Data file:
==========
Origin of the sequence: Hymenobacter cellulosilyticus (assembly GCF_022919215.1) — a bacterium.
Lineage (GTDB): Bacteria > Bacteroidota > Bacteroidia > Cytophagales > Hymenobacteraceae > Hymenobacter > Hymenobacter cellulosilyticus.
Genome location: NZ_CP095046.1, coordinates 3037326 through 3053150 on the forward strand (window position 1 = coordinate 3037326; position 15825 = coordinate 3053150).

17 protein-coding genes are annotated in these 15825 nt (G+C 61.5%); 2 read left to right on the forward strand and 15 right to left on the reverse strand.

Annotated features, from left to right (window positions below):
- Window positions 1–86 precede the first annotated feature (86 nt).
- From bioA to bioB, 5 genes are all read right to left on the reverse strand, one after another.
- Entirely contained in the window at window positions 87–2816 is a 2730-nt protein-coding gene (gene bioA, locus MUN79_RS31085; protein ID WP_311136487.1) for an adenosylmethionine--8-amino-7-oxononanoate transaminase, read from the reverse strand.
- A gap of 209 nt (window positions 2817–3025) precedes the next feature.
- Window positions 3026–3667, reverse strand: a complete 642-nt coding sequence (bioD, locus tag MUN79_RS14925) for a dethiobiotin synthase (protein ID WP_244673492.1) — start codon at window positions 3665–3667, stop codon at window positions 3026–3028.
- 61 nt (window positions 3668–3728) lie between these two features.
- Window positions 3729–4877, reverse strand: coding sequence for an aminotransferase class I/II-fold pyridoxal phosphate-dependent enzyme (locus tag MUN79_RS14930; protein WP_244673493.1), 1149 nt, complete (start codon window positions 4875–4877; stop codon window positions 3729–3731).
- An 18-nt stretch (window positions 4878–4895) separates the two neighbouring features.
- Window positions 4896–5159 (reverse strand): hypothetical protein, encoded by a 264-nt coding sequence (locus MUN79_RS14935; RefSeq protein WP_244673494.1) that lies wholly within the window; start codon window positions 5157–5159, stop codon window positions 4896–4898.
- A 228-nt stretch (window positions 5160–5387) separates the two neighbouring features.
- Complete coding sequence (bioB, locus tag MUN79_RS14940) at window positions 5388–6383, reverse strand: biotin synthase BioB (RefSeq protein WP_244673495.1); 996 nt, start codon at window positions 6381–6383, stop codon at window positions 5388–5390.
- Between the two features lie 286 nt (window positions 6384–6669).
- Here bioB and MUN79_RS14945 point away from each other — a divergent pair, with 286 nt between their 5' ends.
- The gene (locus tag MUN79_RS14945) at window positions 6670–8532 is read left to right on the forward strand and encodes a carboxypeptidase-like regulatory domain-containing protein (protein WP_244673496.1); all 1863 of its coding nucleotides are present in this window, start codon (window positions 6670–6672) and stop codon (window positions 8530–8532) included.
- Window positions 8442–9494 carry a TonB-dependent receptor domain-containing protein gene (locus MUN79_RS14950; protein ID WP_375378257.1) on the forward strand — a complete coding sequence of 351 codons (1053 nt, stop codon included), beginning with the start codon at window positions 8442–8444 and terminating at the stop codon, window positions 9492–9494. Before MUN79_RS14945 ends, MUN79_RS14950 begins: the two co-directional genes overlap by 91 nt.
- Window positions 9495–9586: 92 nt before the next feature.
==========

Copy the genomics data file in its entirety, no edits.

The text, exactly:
Origin of the sequence: Hymenobacter cellulosilyticus (assembly GCF_022919215.1) — a bacterium.
Lineage (GTDB): Bacteria > Bacteroidota > Bacteroidia > Cytophagales > Hymenobacteraceae > Hymenobacter > Hymenobacter cellulosilyticus.
Genome location: NZ_CP095046.1, coordinates 3037326 through 3053150 on the forward strand (window position 1 = coordinate 3037326; position 15825 = coordinate 3053150).

17 protein-coding genes are annotated in these 15825 nt (G+C 61.5%); 2 read left to right on the forward strand and 15 right to left on the reverse strand.

Annotated features, from left to right (window positions below):
- Window positions 1–86 precede the first annotated feature (86 nt).
- From bioA to bioB, 5 genes are all read right to left on the reverse strand, one after another.
- Entirely contained in the window at window positions 87–2816 is a 2730-nt protein-coding gene (gene bioA, locus MUN79_RS31085; protein ID WP_311136487.1) for an adenosylmethionine--8-amino-7-oxononanoate transaminase, read from the reverse strand.
- A gap of 209 nt (window positions 2817–3025) precedes the next feature.
- Window positions 3026–3667, reverse strand: a complete 642-nt coding sequence (bioD, locus tag MUN79_RS14925) for a dethiobiotin synthase (protein ID WP_244673492.1) — start codon at window positions 3665–3667, stop codon at window positions 3026–3028.
- 61 nt (window positions 3668–3728) lie between these two features.
- Window positions 3729–4877, reverse strand: coding sequence for an aminotransferase class I/II-fold pyridoxal phosphate-dependent enzyme (locus tag MUN79_RS14930; protein WP_244673493.1), 1149 nt, complete (start codon window positions 4875–4877; stop codon window positions 3729–3731).
- An 18-nt stretch (window positions 4878–4895) separates the two neighbouring features.
- Window positions 4896–5159 (reverse strand): hypothetical protein, encoded by a 264-nt coding sequence (locus MUN79_RS14935; RefSeq protein WP_244673494.1) that lies wholly within the window; start codon window positions 5157–5159, stop codon window positions 4896–4898.
- A 228-nt stretch (window positions 5160–5387) separates the two neighbouring features.
- Complete coding sequence (bioB, locus tag MUN79_RS14940) at window positions 5388–6383, reverse strand: biotin synthase BioB (RefSeq protein WP_244673495.1); 996 nt, start codon at window positions 6381–6383, stop codon at window positions 5388–5390.
- Between the two features lie 286 nt (window positions 6384–6669).
- Here bioB and MUN79_RS14945 point away from each other — a divergent pair, with 286 nt between their 5' ends.
- The gene (locus tag MUN79_RS14945) at window positions 6670–8532 is read left to right on the forward strand and encodes a carboxypeptidase-like regulatory domain-containing protein (protein WP_244673496.1); all 1863 of its coding nucleotides are present in this window, start codon (window positions 6670–6672) and stop codon (window positions 8530–8532) included.
- Window positions 8442–9494 carry a TonB-dependent receptor domain-containing protein gene (locus MUN79_RS14950; protein ID WP_375378257.1) on the forward strand — a complete coding sequence of 351 codons (1053 nt, stop codon included), beginning with the start codon at window positions 8442–8444 and terminating at the stop codon, window positions 9492–9494. Before MUN79_RS14945 ends, MUN79_RS14950 begins: the two co-directional genes overlap by 91 nt.
- Window positions 9495–9586: 92 nt before the next feature.